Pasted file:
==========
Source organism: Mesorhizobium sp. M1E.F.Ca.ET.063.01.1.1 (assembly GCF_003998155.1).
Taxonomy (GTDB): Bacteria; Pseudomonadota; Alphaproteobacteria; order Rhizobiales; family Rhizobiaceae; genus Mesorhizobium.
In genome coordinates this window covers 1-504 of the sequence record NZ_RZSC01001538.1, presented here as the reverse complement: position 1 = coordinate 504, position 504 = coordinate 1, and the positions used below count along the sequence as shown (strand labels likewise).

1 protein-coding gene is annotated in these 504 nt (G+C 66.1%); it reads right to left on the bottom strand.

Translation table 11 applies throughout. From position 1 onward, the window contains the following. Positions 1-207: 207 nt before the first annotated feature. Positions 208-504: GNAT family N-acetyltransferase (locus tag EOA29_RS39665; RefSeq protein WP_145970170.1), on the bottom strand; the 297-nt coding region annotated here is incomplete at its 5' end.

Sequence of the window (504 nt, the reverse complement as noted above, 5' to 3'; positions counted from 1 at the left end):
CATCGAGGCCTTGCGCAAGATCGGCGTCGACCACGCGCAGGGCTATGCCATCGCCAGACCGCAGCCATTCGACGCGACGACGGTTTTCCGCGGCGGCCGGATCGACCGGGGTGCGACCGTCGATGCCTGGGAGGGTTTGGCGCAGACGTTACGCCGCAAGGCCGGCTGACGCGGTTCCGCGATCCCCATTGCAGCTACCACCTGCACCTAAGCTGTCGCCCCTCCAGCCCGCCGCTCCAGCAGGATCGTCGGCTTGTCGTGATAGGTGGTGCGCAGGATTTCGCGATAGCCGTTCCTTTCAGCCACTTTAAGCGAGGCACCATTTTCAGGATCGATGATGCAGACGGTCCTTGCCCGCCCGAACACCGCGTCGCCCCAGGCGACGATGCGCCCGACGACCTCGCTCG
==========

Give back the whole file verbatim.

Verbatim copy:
Source organism: Mesorhizobium sp. M1E.F.Ca.ET.063.01.1.1 (assembly GCF_003998155.1).
Taxonomy (GTDB): Bacteria; Pseudomonadota; Alphaproteobacteria; order Rhizobiales; family Rhizobiaceae; genus Mesorhizobium.
In genome coordinates this window covers 1-504 of the sequence record NZ_RZSC01001538.1, presented here as the reverse complement: position 1 = coordinate 504, position 504 = coordinate 1, and the positions used below count along the sequence as shown (strand labels likewise).

1 protein-coding gene is annotated in these 504 nt (G+C 66.1%); it reads right to left on the bottom strand.

Translation table 11 applies throughout. From position 1 onward, the window contains the following. Positions 1-207: 207 nt before the first annotated feature. Positions 208-504: GNAT family N-acetyltransferase (locus tag EOA29_RS39665; RefSeq protein WP_145970170.1), on the bottom strand; the 297-nt coding region annotated here is incomplete at its 5' end.

Sequence of the window (504 nt, the reverse complement as noted above, 5' to 3'; positions counted from 1 at the left end):
CATCGAGGCCTTGCGCAAGATCGGCGTCGACCACGCGCAGGGCTATGCCATCGCCAGACCGCAGCCATTCGACGCGACGACGGTTTTCCGCGGCGGCCGGATCGACCGGGGTGCGACCGTCGATGCCTGGGAGGGTTTGGCGCAGACGTTACGCCGCAAGGCCGGCTGACGCGGTTCCGCGATCCCCATTGCAGCTACCACCTGCACCTAAGCTGTCGCCCCTCCAGCCCGCCGCTCCAGCAGGATCGTCGGCTTGTCGTGATAGGTGGTGCGCAGGATTTCGCGATAGCCGTTCCTTTCAGCCACTTTAAGCGAGGCACCATTTTCAGGATCGATGATGCAGACGGTCCTTGCCCGCCCGAACACCGCGTCGCCCCAGGCGACGATGCGCCCGACGACCTCGCTCG